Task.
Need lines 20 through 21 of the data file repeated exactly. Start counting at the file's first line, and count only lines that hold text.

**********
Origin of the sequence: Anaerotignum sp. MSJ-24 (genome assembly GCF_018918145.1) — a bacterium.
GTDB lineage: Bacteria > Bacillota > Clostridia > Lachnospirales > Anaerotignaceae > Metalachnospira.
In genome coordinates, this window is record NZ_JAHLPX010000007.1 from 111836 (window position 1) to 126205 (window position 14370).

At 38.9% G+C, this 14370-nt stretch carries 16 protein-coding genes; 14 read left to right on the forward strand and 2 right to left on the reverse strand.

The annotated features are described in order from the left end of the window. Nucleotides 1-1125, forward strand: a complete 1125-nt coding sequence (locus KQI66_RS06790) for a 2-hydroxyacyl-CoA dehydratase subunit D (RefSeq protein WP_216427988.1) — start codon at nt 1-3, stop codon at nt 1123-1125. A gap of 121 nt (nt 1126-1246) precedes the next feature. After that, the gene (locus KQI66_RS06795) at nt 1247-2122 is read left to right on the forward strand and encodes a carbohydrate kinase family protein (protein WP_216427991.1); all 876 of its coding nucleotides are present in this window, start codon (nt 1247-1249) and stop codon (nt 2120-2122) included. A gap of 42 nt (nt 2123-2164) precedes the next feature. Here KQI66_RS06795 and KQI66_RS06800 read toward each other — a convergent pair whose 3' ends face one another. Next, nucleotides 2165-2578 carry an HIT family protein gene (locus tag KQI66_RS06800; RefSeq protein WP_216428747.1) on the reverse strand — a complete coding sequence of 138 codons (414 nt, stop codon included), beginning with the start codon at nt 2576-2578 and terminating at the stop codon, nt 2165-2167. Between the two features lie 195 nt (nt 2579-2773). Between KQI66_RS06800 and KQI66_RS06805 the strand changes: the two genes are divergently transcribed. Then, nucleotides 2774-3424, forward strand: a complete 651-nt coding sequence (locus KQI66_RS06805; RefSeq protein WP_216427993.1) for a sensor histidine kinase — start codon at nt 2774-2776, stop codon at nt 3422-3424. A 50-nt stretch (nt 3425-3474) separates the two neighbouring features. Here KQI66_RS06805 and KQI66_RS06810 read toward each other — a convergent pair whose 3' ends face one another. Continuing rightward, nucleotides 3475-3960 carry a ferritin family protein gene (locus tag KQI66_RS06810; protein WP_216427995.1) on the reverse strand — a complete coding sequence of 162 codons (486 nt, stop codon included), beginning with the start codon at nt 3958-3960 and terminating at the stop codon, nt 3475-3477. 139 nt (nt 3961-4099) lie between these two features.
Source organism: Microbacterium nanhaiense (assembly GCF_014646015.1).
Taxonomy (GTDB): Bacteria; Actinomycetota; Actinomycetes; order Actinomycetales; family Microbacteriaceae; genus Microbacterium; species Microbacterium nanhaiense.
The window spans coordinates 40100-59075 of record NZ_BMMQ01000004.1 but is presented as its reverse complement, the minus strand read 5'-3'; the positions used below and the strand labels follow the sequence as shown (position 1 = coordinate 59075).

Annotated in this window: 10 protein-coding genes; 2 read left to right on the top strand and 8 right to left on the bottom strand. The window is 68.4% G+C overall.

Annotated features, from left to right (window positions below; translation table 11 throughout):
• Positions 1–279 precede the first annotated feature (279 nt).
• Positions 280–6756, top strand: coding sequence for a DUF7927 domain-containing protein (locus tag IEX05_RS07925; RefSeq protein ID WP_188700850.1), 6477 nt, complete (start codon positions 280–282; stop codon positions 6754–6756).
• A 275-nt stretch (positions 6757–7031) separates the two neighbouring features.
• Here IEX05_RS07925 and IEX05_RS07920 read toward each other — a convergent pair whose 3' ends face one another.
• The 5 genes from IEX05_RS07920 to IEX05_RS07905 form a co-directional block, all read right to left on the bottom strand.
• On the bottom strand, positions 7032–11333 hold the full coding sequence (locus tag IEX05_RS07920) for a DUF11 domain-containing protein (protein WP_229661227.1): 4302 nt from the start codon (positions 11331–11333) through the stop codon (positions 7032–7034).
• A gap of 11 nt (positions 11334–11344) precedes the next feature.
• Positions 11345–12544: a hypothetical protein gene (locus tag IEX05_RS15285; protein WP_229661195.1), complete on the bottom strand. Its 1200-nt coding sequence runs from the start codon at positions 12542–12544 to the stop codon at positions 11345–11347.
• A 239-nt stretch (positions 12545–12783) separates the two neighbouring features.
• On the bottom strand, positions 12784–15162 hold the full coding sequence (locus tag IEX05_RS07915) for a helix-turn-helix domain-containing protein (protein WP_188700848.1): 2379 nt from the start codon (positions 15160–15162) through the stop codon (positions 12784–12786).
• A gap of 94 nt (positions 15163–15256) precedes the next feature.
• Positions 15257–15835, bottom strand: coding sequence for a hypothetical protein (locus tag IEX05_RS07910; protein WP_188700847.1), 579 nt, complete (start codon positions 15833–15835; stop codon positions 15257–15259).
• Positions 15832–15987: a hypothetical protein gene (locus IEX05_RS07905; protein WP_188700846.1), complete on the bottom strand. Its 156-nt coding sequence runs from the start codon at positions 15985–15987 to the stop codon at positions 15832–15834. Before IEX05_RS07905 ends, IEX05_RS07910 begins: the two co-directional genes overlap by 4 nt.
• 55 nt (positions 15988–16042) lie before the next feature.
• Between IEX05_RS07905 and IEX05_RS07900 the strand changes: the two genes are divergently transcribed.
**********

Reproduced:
• On the bottom strand, positions 12784–15162 hold the full coding sequence (locus tag IEX05_RS07915) for a helix-turn-helix domain-containing protein (protein WP_188700848.1): 2379 nt from the start codon (positions 15160–15162) through the stop codon (positions 12784–12786).
• A gap of 94 nt (positions 15163–15256) precedes the next feature.